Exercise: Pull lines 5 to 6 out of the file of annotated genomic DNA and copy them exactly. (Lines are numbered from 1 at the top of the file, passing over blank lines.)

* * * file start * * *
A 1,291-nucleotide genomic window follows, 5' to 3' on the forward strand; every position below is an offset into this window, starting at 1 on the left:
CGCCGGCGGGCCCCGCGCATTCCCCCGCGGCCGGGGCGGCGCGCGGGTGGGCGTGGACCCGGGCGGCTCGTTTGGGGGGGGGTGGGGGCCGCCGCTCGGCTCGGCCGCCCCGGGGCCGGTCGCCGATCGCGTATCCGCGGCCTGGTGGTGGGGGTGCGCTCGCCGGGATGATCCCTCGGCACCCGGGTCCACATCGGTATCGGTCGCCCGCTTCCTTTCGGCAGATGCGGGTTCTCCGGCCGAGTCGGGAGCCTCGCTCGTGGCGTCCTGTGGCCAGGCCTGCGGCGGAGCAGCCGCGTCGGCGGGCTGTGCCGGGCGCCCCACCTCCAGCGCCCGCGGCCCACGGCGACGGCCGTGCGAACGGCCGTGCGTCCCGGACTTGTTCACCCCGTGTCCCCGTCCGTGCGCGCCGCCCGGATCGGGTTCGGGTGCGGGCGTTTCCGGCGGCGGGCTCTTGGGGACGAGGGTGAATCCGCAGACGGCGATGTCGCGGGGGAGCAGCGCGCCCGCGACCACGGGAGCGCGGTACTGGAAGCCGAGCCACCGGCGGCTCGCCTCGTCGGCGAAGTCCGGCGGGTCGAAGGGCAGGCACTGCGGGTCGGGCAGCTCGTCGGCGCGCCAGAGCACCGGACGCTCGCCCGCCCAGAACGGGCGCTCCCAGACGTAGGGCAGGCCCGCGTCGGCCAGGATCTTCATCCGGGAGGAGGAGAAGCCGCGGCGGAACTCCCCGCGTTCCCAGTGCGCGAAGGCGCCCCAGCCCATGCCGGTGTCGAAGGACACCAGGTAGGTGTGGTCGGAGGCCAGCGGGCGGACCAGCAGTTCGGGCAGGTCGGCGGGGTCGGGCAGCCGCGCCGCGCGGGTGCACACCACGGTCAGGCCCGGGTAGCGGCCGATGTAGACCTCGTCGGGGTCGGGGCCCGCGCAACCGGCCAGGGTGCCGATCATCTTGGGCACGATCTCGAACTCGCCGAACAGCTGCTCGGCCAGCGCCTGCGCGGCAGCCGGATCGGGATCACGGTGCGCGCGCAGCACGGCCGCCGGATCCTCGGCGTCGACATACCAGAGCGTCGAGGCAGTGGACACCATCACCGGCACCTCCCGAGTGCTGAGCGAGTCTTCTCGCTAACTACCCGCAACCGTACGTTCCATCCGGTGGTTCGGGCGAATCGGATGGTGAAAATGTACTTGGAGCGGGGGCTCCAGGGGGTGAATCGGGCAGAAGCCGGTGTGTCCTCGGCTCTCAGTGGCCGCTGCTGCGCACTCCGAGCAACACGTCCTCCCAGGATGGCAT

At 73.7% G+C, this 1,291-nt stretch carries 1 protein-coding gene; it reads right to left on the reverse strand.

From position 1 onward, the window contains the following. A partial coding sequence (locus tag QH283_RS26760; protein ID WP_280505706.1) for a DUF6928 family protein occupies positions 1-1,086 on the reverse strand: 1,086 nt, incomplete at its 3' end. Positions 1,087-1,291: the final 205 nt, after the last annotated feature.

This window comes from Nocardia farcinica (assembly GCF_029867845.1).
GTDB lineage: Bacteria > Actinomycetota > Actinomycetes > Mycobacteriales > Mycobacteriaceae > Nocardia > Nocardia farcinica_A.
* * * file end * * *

This window comes from Nocardia farcinica (assembly GCF_029867845.1).
GTDB lineage: Bacteria > Actinomycetota > Actinomycetes > Mycobacteriales > Mycobacteriaceae > Nocardia > Nocardia farcinica_A.